A number of months ago, in a post called Apposition, I took up the question whether commas would be necessary in a sentence like this: My brother, George, is tall. Recently, I was talking with someone who tutors middle school students, and the materials he is compelled to use on the same topic were downright wrong. Instead of explaining the difference between using and not using commas, they simply instructed students always to place such amplifying words in commas. The problem, however, is more subtle than that. Understanding it will take us uphill for a time, but not up a sheer precipice.
First, it is important to remember that questions of punctuation can be matters of style or matters of logic. If you think, for example, that you would not have put a comma after the word first in the previous sentence here, that would be a stylistic matter; what is being said would not materially change, with or without that comma. If, however, you do or do not place commas in the sentence My brother, George, is tall, you change the implication of what is being said. Implication, or suggestion, is decidedly within the bailiwick of logic, and it can be difficult to argue with a bailiff.
Commas separate; that is their function, job, and duty. We separate what doesn’t belong together, or what might unduly influence something else by too close an association. In English grammar, a word or phrase or clause standing right next to another implies some connection between the two; the principle is called proximity, and that’s how sentences and paragraphs are constructed into comprehensible statements: ideally, we strive in prose to compose lines of departure, one element unfolding from the previous across a sentence until we have written out a path to an idea. There can be all kinds of twists and turns, of course, but there must be a discernible through line that makes the statement intelligible.
So if I placed commas around the name George in the sentence at hand, I would be separating that name from the noun brother immediately next to it: I would then have dissociated it, taken away its strength to define the word it stands next to, and would have consequently so weakened it in pulling it away from its brother that all it could do now would be to describe that person, not distinguish him from a number of others. Words that stand next to each other define each other; words that are isolated by commas merely describe. The former is called restrictive apposition; the latter is nonrestrictive apposition.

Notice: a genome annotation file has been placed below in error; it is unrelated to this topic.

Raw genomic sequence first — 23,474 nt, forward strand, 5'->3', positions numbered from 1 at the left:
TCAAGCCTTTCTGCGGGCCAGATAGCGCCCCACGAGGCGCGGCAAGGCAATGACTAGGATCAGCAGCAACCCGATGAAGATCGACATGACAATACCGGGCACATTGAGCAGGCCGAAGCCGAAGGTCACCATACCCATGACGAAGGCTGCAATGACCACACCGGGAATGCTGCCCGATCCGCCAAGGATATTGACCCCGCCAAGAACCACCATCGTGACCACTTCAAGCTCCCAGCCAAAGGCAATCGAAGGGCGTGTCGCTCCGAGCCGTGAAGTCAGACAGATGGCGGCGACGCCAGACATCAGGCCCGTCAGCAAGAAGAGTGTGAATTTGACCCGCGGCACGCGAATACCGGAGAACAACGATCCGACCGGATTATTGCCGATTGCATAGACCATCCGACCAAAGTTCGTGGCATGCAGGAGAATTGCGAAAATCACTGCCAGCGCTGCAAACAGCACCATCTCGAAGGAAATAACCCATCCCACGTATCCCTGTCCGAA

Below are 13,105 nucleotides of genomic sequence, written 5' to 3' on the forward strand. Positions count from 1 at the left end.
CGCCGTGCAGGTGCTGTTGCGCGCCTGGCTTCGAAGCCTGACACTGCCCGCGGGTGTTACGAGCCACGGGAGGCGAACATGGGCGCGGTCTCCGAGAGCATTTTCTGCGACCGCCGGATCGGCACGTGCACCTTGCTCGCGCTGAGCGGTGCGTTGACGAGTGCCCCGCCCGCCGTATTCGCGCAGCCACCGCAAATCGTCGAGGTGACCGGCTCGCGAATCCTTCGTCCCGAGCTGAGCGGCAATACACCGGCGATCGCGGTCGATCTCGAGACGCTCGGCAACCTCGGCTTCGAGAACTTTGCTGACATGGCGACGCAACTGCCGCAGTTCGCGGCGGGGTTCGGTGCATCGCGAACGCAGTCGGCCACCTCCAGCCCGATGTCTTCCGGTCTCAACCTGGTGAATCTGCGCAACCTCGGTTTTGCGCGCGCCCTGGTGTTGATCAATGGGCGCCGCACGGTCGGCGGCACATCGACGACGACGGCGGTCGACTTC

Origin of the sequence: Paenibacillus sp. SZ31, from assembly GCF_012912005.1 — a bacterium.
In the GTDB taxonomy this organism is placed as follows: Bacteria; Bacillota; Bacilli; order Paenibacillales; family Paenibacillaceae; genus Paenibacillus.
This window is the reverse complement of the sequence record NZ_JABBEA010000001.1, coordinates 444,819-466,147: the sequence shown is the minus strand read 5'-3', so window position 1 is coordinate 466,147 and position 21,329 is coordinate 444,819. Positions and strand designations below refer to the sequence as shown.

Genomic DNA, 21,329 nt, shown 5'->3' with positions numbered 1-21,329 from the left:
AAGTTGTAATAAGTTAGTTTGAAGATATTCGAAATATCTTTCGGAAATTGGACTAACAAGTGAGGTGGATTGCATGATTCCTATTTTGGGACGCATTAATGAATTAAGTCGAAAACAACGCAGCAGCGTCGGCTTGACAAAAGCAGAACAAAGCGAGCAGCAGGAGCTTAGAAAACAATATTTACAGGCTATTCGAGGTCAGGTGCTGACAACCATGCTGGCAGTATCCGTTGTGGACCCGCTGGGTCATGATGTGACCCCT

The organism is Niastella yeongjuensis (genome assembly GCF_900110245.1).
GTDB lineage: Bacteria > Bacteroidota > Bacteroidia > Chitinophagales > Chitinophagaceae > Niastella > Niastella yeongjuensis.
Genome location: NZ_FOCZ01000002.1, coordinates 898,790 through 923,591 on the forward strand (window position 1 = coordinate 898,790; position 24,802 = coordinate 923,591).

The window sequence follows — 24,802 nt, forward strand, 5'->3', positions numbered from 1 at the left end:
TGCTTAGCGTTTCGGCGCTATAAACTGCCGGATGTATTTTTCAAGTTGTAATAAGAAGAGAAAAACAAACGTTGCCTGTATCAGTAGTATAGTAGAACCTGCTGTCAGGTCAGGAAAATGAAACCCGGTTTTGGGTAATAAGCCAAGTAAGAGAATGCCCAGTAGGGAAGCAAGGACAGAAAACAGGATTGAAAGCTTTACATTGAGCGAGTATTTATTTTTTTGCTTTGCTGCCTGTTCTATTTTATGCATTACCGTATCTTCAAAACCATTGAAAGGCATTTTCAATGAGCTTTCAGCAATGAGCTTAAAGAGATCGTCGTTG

We might choose to describe something merely as a courtesy to our readers, or to set things up for an idea yet to appear in the paragraph. But when we define, we feel under some obligation to keep ideas clear, to preclude a misunderstanding. So if the sentence were written without commas, My brother George is tall, I am intending to define, not describe by naming, the particular brother of mine who is tall. And that, of course, would be to imply that I have more than one brother; why otherwise would I take the trouble to be so clear when no confusion could reasonably arise?
Whether or not we use commas in a sentence like this (and in countless similar sentences) is determined by the truth of the circumstances we are writing about. To explicate all those standing circumstances at every turn would overrun our readers with secondary and tertiary detail trailing off into the irrelevant, but we can imply the relevant background with what resources the grammar of English allows us. Correctly placing commas is one such resource, and in this way we can take readers through the landscape of our thoughts, not stopping to point out every rock formation, but framing their view sufficiently so that they can clearly put things into perspective.
Intelligibility is a matter of logic; things have to make a certain sense or we’re merely reading through the mistiness of someone’s inchoate thoughts. And language, thankfully, does not require that we possess as readers any special skill of divination or mind reading. Knowing the craft of writing, both its stable rules and changing conventions, will answer our rightful questions as we draft and revise and read.